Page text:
European Union

Live in one of these European cities? You'll be paying more than anyone else

These are some of Europe's most costly cities to live in.

These are some of Europe's most costly cities to live in. Image: REUTERS/John Kolesidis

Lianna Brinded
Markets Editor, Business Insider
The Big Picture
Explore and monitor how European Union is affecting economies, industries and global issues
A hand holding a looking glass by a lake
Crowdsource Innovation
Get involved with our crowdsourced digital platform to deliver impact at scale
Stay up to date:

European Union

Europe is home to a number of countries and cities which have the highest incomes and standards of living in the world.

But it also can come at a cost.

According to Glassdoor's report entitled "Which Countries in Europe Offer The Best Standard of Living?,” Britain's capital London has the highest rent in the whole of Europe, meaning that people spend a high percentage of their wages on keeping a roof over their head.

Glassdoor's cost of living index takes into account is income versus "how much money is needed to buy a standard basket of goods and services in different countries, including groceries, restaurants, transportation, utilities, and rent."

Of course, London trails near the top but there are other cities that rank higher.

Business Insider took a look at the 11 most expensive cities to live in Europe:

11. Amsterdam — The capital of the Netherlands is one of the most sought after places in Holland to live, thanks to being a cultural, financial and educational hub for the country. However, popularity is pushing local costs higher and therefore making it more expensive to live in.

10. Helsinki — Helsinki has one of the highest costs for living across all categories but is balanced by high wages on average.

9. Stockholm — Sweden ranks as having one of the highest standards of living in Europe, thanks to the cost of local goods and services (including food, transportation, and rent) being relatively modest when you compare it to pay.

8. Dublin — The capital of the Republic of Ireland has some of the highest average wages in Europe. However rising costs for housing, transportation and groceries is making it more expensive to live in this year.

7. Paris — Annual wages are relatively modest and are ranked sixth from the bottom of the average nominal annual wages index provided by Glassdoor when looking at France overall. However, property costs are exceptionally high in the capital, causing Paris to be one of the most expensive places to live in Europe.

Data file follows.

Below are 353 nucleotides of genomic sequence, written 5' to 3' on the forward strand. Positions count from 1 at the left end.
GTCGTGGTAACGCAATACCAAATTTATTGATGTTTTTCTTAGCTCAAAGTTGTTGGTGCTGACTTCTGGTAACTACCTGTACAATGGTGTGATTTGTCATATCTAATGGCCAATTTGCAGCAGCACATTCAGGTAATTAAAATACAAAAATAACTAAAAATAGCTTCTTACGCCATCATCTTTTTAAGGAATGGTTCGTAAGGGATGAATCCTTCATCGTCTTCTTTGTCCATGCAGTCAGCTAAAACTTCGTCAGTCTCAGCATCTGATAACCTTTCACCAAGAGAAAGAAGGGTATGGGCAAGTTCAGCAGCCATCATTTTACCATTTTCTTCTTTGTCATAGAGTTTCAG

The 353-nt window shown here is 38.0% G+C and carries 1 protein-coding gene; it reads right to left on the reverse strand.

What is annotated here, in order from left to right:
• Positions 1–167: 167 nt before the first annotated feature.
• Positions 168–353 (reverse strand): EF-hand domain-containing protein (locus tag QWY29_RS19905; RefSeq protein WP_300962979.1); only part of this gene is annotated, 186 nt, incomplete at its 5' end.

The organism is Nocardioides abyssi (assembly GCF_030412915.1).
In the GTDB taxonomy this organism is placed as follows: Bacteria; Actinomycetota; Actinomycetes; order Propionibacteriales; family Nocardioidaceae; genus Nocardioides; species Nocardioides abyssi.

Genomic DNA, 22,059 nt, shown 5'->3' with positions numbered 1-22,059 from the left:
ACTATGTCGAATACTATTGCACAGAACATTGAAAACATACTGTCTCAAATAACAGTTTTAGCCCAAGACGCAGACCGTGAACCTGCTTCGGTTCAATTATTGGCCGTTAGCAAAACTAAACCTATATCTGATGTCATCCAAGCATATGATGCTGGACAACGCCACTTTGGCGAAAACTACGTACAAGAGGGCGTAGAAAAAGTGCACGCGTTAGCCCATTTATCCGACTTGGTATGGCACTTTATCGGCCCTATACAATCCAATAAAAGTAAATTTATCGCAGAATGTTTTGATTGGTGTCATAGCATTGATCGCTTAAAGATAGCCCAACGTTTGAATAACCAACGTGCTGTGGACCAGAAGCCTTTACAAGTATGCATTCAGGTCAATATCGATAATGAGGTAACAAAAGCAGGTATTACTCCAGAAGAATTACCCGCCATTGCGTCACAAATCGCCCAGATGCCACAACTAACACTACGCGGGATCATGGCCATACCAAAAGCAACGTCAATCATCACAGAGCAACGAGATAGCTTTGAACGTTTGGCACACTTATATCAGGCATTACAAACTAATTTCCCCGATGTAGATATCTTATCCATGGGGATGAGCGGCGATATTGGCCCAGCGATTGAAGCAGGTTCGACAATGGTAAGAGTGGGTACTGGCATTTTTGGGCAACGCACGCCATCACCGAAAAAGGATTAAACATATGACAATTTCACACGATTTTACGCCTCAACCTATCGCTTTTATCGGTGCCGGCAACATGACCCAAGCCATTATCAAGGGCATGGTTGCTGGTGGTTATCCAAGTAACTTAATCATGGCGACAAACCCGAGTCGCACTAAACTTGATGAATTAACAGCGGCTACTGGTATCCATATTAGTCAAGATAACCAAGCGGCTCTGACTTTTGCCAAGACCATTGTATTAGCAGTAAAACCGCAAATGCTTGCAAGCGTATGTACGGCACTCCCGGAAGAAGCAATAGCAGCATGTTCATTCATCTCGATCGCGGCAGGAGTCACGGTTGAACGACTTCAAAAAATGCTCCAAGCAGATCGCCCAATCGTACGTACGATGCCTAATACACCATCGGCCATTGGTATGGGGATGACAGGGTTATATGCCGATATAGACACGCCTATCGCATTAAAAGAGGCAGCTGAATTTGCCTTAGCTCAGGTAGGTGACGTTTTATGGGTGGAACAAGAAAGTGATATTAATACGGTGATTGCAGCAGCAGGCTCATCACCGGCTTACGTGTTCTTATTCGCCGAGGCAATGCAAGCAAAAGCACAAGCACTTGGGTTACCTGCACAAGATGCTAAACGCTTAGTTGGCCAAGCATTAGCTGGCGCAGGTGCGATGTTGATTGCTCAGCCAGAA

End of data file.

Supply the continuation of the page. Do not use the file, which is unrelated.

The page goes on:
6. Copenhagen — Being the cultural, economic and governmental centre of Denmark, the city has some of the highest costs for living in the country.

5. Bergen — The Norwegian coastal city is surrounded by mountains and fjords but the cost of living is higher than people living in Los Angeles in the US.

4. Oslo — The Norwegian capital has some of the highest wages in the whole of Europe but everything from groceries to utility bills is costly. Even transportation will take a bite out of monthly salaries.

3. London — Britain's capital has the highest rents in Europe and considering average income is lacklustre, it costs Londoners a huge proportion of their wages each month.

2. Zurich — The city is one of Switzerland's financial hubs but it also boasts one of the highest costs for transportation, accommodation, and utilities.

1. Geneva — The Swiss city is 3% more expensive to live in than New York City even though income is some of the highest in the whole of Europe.

Don't miss any update on this topic

Create a free account and access your personalized content collection with our latest publications and analyses.

Sign up for free

License and Republishing

World Economic Forum articles may be republished in accordance with the Creative Commons Attribution-NonCommercial-NoDerivatives 4.0 International Public License, and in accordance with our Terms of Use.

The views expressed in this article are those of the author alone and not the World Economic Forum.

Related topics:
European UnionEconomic Progress
World Economic Forum logo
Global Agenda

The Agenda Weekly

A weekly update of the most important issues driving the global agenda

Subscribe today

You can unsubscribe at any time using the link in our emails. For more details, review our privacy policy.

A $6 billion investment in Africa’s future and other key outcomes from the Italy-Africa summit

Simon Torkington

February 8, 2024


About Us



Partners & Members

  • Join Us

Language Editions

Privacy Policy & Terms of Service

© 2024 World Economic Forum